Johnson mulls run for state office
Won't rule out challenge to O'Malley; may drop tax increase
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Prince George's County Executive Jack B. Johnson (D) is seriously considering a run for state office and is not ruling out a challenge to Gov. Martin O'Malley (D) in the 2010 election, the executive said in a Wednesday meeting with The Gazette's editorial board.
"I'm not going to say anything on that," said Johnson when asked if he planned to run against the Baltimore incumbent in the gubernatorial primary.
"I don't think we should ever get to the point where we do not challenge an incumbent for office," Johnson said.
Johnson initially said he would make a decision on whether to run for a state office in May, but later added he is "a long way from making that decision."
Johnson declined to say what offices he is considering or whether he might run for a delegate or Senate seat.
Johnson, a former prosecutor who won two terms as leader of Prince George's in 2002 and 2006, said he has been conducting polls and is "looking very hard" at possible state offices that he could pursue when his term ends.
"I really think we have a great opportunity to win," said Johnson, adding that his efforts to reduce crime and raise school performance, combined with the county's large, affluent and heavily Democratic political base would help his chances.
"If you do a fair evaluation of my performance, we've done significantly well," he said, touting the county's AAA bond rating, reduction in crime, increase in school test scores and economic development from National Harbor, as well as other projects.
Some political observers doubted his chances for the state's top office.
"Martin O'Malley is a tremendous governor," said Mel Franklin, chairman of the Greater Marlboro Democratic Club, a politically active residents group. "He will likely be re-elected governor."
Johnson's announcement comes as the leader faces a fiscal crisis in his home county. In a controversial move, Johnson has asked residents and state legislators to support raising the cap on property tax assessments for the next two years to balance a $132 million projected county budget deficit.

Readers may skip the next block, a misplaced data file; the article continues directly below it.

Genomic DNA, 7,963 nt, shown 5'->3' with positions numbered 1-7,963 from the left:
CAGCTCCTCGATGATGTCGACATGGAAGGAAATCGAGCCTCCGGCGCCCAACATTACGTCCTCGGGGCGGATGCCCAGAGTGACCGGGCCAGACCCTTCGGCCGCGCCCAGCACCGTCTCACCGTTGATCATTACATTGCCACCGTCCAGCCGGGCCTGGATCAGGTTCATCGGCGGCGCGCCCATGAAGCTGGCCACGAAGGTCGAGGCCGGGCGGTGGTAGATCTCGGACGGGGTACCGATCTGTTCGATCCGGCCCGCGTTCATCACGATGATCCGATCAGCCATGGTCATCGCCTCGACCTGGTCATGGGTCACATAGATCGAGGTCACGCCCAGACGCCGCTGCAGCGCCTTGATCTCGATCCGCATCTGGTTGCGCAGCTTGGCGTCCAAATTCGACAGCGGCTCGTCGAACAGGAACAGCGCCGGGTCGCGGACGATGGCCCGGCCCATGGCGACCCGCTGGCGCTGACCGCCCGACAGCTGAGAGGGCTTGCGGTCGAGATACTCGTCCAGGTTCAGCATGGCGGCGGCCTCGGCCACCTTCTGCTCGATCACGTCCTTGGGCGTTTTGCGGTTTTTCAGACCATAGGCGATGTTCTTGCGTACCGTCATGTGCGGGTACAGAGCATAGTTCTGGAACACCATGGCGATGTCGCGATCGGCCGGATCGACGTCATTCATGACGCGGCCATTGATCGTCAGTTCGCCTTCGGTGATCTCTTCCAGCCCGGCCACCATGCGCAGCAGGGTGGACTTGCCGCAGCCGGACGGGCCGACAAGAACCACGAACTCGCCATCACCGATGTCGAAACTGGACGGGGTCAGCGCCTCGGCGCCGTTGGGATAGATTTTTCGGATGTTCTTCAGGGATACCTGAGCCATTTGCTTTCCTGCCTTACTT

The increase to the Homestead Property Tax Credit has received mostly unfavorable reviews from residents and lawmakers, even though Johnson said he believes it is the only way to avoid laying off hundreds of police officers, firefighters and other workers starting this summer.
The tax increase has been a last straw for many residents, said Patricia Reed of Accokeek.
"Almost everyone I encounter says they cannot wait 'til he's out of office," Reed said. "They believe he has not managed the county well. There's a feeling that's he's been concerned with ways to make money, not for the people of the county. People just don't have nice things to say about Jack Johnson."
Johnson indicated he may drop the tax proposal if President Barack Obama's federal stimulus plan helps state officials restore $60 million in cuts to the county.
"If we are made whole, we will probably not need the homestead [increase]," Johnson told The Gazette. "But I wanted to put it on the table, to let [people] know there wasn't a free ride."
According to campaign finance reports, the Friends of Jack Johnson committee has a remaining balance of $92,000. Johnson acknowledged a run for office would be "costly."
Shaun Adamec, a spokesman for O'Malley, declined to comment when reached Wednesday.
"The governor and County Executive Johnson have a strong working relationship and have a history of working together on the issues of Prince George's County," Adamec said.
In a recent visit to the county, O'Malley praised Johnson's work.
"I have a tremendous amount of respect for the county executive. I also am very impressed with the new police chief," said O'Malley, referring to newly confirmed Police Chief Roberto Hylton. "I'm particularly heartened by the tremendous strides the children of Prince George's County are making to improve their levels of achievement. ... By golly, if we survive and come through this, we'll be very strong indeed."
E-mail Daniel Valentine at email@example.com.